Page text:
KUNG FU is a movie unlike any I have seen before or since. It combines the lunatic physical comedy of a Buster Keaton film and a Bugs Bunny cartoon with the wi-fu artistry of the best Hong Kong action flicks and a post-modern irony born of two parts Monty Python and one part Tarantino. It is one of the few films where I laughed throughout and wept with tears of joy, not just the first time I watched it but on repeated viewings. The audacity of the movie - the commitment to see through the insane vision to its illogical end - is dazzling.
The plot is simple and unoriginal. 1920s Shanghai is populated by the murderous axe-gang - a bunch of hard-ass criminals who wear slick suits, spats and bow-ties and, naturally, get all the respect and all the girls. Two dumb-asses, one of whom is Hong Kong movie giant, Stephen Chow, want to become members of the gang in the back-water called Pigsty Alley. They even go so far as to imitate gang-members but are soon exposed due to their complete ineptitude. Unlucky for them, the landlord and landlady of Pigsty Alley are retired kung fu masters. And when the Axe gang come to defend the two idiots who have set of alarm signals, these retired masters must go to war. Along the way, the Stephen Chow character has his chi unblocked and discovers that he is a Kung Fu master. Moreover, with the help of cheap pamphlet that he has been scammed for, he learns the amazing Buddhist Palm Kung Fu. This helps him face off to the feared evil master, The Beast.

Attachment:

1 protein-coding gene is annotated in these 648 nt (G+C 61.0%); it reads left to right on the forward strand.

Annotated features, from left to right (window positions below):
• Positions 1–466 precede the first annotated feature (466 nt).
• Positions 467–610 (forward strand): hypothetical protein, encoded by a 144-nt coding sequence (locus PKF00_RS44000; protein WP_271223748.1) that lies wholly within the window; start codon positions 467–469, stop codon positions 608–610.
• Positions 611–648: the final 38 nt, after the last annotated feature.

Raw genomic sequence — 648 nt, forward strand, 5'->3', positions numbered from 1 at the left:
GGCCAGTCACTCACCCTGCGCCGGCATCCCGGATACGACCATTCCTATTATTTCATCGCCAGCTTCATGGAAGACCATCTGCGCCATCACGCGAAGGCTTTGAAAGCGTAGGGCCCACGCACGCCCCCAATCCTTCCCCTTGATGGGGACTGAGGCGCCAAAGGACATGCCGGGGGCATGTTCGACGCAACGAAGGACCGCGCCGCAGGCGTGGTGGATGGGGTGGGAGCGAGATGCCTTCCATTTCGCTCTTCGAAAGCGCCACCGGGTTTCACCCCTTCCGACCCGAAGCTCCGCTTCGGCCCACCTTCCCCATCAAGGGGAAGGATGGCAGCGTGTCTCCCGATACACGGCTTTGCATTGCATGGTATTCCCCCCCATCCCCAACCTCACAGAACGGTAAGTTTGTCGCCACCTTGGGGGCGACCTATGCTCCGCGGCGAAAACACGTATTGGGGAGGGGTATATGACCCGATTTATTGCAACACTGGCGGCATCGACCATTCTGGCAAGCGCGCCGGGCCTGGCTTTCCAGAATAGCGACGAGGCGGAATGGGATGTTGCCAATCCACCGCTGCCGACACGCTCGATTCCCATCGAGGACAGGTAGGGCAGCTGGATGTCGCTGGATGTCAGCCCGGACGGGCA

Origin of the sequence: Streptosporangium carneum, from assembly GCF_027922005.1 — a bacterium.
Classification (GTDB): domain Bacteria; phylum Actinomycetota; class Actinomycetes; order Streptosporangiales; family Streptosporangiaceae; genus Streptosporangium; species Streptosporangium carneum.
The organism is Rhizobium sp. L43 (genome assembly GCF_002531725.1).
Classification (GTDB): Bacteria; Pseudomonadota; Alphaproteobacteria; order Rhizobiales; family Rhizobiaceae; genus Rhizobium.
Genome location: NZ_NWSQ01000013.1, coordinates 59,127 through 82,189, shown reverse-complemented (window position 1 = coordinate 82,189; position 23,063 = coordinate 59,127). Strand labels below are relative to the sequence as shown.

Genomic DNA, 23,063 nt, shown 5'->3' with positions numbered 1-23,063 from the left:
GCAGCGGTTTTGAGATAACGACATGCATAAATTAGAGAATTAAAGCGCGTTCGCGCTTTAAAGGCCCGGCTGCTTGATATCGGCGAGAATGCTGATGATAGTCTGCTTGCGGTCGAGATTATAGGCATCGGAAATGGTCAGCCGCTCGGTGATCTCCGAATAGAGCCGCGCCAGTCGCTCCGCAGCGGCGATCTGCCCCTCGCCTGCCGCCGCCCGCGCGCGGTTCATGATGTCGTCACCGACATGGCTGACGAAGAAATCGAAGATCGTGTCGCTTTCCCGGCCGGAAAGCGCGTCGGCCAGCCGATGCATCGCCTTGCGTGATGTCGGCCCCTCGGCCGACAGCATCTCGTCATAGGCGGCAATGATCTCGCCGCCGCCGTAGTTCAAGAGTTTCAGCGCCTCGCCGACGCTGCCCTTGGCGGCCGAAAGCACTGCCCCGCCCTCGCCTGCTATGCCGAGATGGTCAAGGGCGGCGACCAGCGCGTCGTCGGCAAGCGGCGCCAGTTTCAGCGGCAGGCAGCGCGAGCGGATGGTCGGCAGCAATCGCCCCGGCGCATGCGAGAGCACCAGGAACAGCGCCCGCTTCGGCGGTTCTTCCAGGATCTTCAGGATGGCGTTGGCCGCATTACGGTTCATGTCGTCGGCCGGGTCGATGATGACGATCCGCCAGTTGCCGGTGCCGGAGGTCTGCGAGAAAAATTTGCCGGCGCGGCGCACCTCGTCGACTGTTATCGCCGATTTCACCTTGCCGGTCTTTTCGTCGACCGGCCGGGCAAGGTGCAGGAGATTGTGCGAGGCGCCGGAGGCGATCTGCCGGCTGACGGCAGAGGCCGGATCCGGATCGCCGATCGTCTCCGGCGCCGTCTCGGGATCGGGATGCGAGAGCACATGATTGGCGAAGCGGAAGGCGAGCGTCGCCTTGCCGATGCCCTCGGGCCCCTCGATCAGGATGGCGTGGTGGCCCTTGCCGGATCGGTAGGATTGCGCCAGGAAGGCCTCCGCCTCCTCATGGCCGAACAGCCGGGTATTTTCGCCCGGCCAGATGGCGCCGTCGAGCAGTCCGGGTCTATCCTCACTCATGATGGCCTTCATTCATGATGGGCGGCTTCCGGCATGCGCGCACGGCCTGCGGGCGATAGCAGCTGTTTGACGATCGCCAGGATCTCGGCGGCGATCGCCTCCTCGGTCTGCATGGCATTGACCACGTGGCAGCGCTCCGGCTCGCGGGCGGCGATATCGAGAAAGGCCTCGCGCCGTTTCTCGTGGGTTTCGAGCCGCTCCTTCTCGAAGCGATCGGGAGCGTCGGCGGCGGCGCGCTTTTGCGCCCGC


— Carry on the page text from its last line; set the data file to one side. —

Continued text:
The genius of the film is to take the classic kung fu plot and take it further and faster than anyone dreamed possible. The action is bigger, louder, and often cartoon-like. And every scene has an allusion to some other pop-culture classic - from TOP HAT to THE BLUES BROTHERS to THE SHINING. Best of all, the stock characters become outrageous comic caricatures of almost grotesque proportions. We are given a rogue's gallery of characters that Charles Dickens would have been proud of. Who will forget the mad Landlady shouting on the verandah, curlers in her hair and cigarette permanently hanging from her lips? Who will forget the old kung fu master, The Beast, flip-flop hanging from his toe, straggly hair scraped across his scalp. Who will forget the little girl who has lost her lollipop?
For all these memories and so much more, KUNG FU remains the best film I have seen, and perhaps, the greatest movie ever made.
KUNG FU HUSTLE showed at Toronto 2004 and Sundance 2005. It has been on release in Europe and hits the UK this week.
Kung Fu Hustle is one of the most complex films ever made, let alone Kung Fu films. I'm still astonished how many people missed the boat entirely with this film. Sure Chow used a lot of over the top scenes and silliness to get the point across, but the deeper message of the film accomplished something that no other Kung Fu film ever has. In fact, you'd be hard pressed to a film in any genre that so accurately depicts the nature of the universe.ReplyDelete